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As the NFL draft inches closer with each passing day, many fantasy gamers find themselves asking a common question; “What position/role will Curtis Samuel find himself in at the next level?” Unfortunately, that question will likely go unanswered until his name is called at the draft in late April.

The Measurables

Samuel’s obvious blazing speed was validated at the NFL combine, where he ran a face-melting 4.31 40-yard dash. The Ohio State product was also able to flash an above-average burst score. However, he was severely lacking in the agility drills. Samuel also measured in at only 5’11” and 196 lbs. While it’s not uncommon anymore to see productive wide receivers who are under 6 feet tall, it is uncommon to see players with a low body-mass index (BMI) sustain long-term durability or long-term consistency in fantasy football.

College Production

In Samuel’s final season at Ohio State, he was able to compile 1,500+ all-purpose yards to go along with 15 total touchdowns. His production split does not help formulate an idea of how he may be used in the NFL. His yardage and touchdowns were virtually split down the middle, posting 7.9 YPC and 11.7 YPR. While a 7.9 YPC is well above-average for running backs, 11.7 YPR ranks in the 12th percentile among wide receivers.

Now, there are some not necessarily threatening factors that could have contributed to such a low total. Many of Samuel’s receptions came out of the backfield, rather than running routes downfield. A large portion of these came on short receptions out of the slot in hopes that he could out-maneuver defenders for big chunks of yardage. It should be clear to anyone who plays fantasy football on a regular basis at this point that the NFL is an ever-evolving entity, and some of the league’s premier playmakers are of a similar body-type to Samuel, so his potential for production will likely boil down to what system he lands in.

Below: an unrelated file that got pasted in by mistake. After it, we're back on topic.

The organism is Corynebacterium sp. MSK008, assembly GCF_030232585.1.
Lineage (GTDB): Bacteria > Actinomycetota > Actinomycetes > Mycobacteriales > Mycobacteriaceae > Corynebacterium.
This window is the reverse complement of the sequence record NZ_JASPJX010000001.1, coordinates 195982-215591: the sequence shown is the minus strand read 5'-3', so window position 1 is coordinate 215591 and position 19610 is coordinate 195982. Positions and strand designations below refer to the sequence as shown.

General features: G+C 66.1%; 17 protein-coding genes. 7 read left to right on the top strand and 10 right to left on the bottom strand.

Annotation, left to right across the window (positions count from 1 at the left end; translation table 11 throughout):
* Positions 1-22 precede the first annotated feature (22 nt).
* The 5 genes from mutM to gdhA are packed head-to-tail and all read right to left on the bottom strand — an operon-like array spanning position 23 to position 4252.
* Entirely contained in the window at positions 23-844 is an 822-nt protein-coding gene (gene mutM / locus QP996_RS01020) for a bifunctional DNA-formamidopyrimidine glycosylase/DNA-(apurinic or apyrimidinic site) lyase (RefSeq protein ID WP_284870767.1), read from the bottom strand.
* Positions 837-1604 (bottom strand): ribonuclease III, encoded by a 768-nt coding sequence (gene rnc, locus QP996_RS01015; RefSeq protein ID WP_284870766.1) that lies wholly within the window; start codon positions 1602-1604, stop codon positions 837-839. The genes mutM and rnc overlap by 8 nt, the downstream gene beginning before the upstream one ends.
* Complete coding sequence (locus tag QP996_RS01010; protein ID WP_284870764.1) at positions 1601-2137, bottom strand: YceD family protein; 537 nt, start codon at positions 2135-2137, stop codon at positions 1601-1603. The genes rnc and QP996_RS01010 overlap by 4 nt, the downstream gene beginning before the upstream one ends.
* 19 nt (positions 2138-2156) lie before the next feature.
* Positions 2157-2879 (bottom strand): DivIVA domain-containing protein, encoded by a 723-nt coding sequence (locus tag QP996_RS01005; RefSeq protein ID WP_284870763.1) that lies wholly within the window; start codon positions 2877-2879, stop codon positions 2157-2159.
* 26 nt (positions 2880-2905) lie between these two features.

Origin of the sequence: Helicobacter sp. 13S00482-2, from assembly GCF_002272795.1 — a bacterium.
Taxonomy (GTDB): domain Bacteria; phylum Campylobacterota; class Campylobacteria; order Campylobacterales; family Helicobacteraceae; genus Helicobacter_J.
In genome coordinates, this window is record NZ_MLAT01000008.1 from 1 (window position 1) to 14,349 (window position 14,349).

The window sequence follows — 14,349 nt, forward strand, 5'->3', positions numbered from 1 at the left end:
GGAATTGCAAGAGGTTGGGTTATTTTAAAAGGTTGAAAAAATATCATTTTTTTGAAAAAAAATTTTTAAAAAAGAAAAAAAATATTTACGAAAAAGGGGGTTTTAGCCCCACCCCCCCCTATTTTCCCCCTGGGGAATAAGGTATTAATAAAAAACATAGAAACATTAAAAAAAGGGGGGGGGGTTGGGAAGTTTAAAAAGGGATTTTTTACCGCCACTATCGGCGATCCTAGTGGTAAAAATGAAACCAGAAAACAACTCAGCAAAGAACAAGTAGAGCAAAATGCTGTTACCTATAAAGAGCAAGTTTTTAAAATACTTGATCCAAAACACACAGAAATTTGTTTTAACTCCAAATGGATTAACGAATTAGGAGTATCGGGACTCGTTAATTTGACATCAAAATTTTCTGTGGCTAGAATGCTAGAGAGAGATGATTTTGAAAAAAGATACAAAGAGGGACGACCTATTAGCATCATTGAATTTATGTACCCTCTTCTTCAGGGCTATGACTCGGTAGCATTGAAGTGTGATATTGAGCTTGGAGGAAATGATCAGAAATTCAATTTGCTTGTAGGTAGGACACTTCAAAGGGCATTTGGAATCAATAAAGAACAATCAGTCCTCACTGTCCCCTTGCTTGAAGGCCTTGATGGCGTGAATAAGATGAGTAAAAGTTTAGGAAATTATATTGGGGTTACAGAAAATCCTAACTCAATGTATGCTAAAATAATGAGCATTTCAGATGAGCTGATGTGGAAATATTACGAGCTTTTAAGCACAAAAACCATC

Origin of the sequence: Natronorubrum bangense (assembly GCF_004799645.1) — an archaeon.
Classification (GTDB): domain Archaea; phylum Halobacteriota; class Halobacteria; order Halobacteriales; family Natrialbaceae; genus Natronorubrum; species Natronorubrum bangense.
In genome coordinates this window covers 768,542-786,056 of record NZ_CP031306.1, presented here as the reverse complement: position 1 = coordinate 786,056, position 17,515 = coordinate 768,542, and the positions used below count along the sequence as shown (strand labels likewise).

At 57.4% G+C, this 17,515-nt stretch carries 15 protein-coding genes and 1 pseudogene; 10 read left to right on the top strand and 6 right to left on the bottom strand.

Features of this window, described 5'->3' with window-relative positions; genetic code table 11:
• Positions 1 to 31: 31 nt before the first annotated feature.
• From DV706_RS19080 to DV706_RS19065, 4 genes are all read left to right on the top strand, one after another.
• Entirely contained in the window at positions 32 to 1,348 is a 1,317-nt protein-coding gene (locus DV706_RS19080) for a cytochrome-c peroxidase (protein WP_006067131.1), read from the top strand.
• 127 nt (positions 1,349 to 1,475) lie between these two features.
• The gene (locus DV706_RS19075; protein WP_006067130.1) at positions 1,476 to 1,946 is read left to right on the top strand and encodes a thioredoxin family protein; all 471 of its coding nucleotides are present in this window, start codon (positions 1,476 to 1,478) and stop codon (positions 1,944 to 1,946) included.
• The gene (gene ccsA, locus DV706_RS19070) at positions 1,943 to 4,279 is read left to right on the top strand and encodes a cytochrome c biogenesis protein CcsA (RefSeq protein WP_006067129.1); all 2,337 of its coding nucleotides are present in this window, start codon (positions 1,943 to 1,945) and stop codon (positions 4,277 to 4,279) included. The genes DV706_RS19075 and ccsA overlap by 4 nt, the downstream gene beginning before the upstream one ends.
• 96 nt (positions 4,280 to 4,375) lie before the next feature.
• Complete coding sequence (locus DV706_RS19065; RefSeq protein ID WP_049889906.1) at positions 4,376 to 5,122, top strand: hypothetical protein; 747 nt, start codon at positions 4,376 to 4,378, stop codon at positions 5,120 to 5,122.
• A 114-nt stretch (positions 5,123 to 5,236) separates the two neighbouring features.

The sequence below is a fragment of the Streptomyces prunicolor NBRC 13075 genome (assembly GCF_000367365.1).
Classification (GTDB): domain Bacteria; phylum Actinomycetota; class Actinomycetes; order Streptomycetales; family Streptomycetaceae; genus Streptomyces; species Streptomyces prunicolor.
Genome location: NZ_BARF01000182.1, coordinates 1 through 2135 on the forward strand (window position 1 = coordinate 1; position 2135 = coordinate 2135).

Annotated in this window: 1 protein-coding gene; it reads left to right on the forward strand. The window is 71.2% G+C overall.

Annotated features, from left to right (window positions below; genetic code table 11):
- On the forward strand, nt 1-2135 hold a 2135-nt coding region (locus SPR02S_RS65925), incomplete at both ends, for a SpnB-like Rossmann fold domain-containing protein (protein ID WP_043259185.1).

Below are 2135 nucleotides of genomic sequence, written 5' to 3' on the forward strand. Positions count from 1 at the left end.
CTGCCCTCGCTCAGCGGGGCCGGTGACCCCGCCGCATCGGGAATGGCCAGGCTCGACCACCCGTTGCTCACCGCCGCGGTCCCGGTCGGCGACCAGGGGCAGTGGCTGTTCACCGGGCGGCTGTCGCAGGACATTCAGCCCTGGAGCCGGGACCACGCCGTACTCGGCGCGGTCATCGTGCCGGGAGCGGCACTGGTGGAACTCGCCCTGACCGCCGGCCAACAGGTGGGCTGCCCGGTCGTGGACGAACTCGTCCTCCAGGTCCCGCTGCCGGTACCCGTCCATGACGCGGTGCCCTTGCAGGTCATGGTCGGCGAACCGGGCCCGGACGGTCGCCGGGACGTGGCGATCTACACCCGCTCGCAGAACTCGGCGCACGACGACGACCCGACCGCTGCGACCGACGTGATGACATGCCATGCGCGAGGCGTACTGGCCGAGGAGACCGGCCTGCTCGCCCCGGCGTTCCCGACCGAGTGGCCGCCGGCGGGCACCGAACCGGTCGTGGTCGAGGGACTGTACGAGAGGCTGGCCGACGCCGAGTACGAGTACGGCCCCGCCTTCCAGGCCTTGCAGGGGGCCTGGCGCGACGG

Where do the signs point?

Samuel was listed as a wide receiver on Ohio State’s depth chart during his tenure. He was often used as a gadget player that could take advantage of a spread-out defense when given space. With the emergence of players like Jarvis Landry, O’Dell Beckham Jr., Brandin Cooks, etc., the strongest case could be made that the former Buckeye will spend his time catching passes out wide, especially due to the fact that his low BMI would imply a higher injury risk if used primarily out of the backfield. We haven’t seen running backs under the 200lb threshold hold up well over the course of a 16 game season.

It’s unlikely that being handed the ball will be Samuel’s primary duty. Especially seeing that a somewhat high draft capital will need to be invested in acquiring the speedster. Having him repeatedly tackled by monstrous defensive lineman doesn’t seem like a logical way to protect an investment. As of right now, all signs are pointing to Samuel being strictly a wide receiver who will take his fair share of jet-sweeps, as well as racking up large chunks of yards after the catch in the middle of the field.

Success of comparable players

Samuel is currently being compared to players like Percy Harvin, Tyreek Hill, and Taylor Gabriel. Cordarrelle Patterson’s name has been thrown around too, but Patterson is larger than Samuel, measuring at 6’2″ and 216lbs. We’ve seen Percy Harvin have successful seasons, we’ve seen Taylor Gabriel flash some impressive abilities, and we’ve seen Tyreek Hill wreak havoc on some of the NFL’s stingiest defenses (Tyreek wreak havoc. Get it?) So what it really boils down to is that Samuel is a largely situation-dependent player. The type of player that is going to have to have a coach that wants to get the ball in his hands, and wants to design plays that are meant to give Samuel the best chance to break big plays.

We’ve seen Andy Reid be more than willing to design plays for Tyreek Hill, and Percy Harvin has been the focal point of systems before. Taylor Gabriel has never really given us hope that he could be a player who fantasy gamers can rely on. Even Patterson, who looks much more like a prototypical NFL receiver has struggled to remain on the fantasy radar. So what makes Curtis Samuel different from every other hybrid/speedster that hasn’t necessarily panned out? Well, we likely won’t know if he is any different until we see him on an NFL field, competing against NFL talent. Either way, whether you love him or hate him, the odds of Samuel ever being a valuable dynasty asset certainly seem to be stacked against him.

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